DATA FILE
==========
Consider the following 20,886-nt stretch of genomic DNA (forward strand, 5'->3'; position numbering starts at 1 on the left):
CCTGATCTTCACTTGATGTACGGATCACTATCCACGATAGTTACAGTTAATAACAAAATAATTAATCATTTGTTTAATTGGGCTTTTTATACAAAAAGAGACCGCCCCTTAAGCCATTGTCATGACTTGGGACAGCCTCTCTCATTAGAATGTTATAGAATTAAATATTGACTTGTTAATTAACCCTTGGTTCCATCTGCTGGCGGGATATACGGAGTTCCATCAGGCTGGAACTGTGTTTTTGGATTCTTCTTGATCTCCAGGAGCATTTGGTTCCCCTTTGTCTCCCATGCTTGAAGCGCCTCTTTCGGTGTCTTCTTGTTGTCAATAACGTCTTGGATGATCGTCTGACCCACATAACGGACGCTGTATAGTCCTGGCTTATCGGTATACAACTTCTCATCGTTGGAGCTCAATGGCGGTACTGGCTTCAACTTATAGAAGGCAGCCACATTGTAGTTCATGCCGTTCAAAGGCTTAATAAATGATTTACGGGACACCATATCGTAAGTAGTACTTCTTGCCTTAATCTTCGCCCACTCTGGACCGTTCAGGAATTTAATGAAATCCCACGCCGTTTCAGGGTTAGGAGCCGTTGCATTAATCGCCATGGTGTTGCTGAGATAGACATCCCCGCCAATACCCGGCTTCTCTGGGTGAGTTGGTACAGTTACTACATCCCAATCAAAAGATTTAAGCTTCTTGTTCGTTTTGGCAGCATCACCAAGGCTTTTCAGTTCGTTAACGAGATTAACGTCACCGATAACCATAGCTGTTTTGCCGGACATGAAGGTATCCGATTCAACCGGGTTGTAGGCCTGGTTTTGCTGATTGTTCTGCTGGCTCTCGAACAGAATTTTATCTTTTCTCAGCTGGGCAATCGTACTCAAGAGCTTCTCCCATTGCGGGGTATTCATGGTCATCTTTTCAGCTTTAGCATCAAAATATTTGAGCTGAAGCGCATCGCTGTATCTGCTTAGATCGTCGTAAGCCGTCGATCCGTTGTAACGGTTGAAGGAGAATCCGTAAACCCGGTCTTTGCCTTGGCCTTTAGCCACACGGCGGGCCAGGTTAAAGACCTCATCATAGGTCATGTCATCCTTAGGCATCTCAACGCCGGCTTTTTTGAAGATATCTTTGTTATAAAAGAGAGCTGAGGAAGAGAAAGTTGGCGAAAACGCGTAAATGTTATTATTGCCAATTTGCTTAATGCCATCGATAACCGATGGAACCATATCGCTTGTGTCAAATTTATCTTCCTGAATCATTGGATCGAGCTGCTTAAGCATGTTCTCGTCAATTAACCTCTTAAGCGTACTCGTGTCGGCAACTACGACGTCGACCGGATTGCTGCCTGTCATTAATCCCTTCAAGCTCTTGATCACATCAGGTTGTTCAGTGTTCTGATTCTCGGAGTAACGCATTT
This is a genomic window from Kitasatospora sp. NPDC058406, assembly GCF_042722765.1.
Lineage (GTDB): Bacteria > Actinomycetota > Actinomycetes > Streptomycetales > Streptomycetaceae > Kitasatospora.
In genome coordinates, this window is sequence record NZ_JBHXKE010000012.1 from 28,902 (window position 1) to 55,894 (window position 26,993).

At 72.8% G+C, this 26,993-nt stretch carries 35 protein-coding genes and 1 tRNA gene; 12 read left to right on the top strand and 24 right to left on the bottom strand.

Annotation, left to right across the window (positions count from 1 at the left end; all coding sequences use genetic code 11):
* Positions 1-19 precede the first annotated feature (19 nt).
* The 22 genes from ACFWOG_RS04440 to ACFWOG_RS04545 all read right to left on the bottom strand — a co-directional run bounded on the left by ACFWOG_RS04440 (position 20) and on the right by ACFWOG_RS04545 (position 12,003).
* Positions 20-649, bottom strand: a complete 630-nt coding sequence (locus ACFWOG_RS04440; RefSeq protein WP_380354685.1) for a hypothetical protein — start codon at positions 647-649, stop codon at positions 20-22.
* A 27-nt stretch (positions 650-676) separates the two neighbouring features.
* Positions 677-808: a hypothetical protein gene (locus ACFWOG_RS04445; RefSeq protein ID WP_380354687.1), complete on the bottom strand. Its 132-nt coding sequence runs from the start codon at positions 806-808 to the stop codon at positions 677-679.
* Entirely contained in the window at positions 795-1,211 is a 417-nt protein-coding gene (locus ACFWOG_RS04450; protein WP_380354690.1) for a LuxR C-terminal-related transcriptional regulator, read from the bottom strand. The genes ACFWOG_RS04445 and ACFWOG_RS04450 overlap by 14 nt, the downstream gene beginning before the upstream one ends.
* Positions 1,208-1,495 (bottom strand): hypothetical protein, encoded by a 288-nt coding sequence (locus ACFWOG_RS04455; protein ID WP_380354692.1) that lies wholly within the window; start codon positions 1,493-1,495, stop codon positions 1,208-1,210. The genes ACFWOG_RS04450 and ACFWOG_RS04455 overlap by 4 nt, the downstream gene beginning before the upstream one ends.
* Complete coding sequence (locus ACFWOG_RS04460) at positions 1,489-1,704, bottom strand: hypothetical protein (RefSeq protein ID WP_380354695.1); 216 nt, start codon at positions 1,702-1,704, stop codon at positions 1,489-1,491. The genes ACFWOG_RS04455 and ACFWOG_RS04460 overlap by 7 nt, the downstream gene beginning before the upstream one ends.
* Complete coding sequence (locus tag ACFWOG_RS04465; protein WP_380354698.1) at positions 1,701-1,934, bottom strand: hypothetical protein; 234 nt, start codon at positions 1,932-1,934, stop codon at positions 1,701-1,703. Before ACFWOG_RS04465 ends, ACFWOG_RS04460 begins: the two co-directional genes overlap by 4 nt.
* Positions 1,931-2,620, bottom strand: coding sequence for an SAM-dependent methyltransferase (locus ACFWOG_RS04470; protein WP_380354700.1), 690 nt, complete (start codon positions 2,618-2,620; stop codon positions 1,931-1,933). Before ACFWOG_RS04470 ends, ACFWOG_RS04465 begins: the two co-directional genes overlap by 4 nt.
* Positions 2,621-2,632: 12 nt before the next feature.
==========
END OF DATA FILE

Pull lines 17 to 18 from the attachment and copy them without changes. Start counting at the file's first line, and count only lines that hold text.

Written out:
* Positions 1,931-2,620, bottom strand: coding sequence for an SAM-dependent methyltransferase (locus ACFWOG_RS04470; protein WP_380354700.1), 690 nt, complete (start codon positions 2,618-2,620; stop codon positions 1,931-1,933). Before ACFWOG_RS04470 ends, ACFWOG_RS04465 begins: the two co-directional genes overlap by 4 nt.
* Positions 2,621-2,632: 12 nt before the next feature.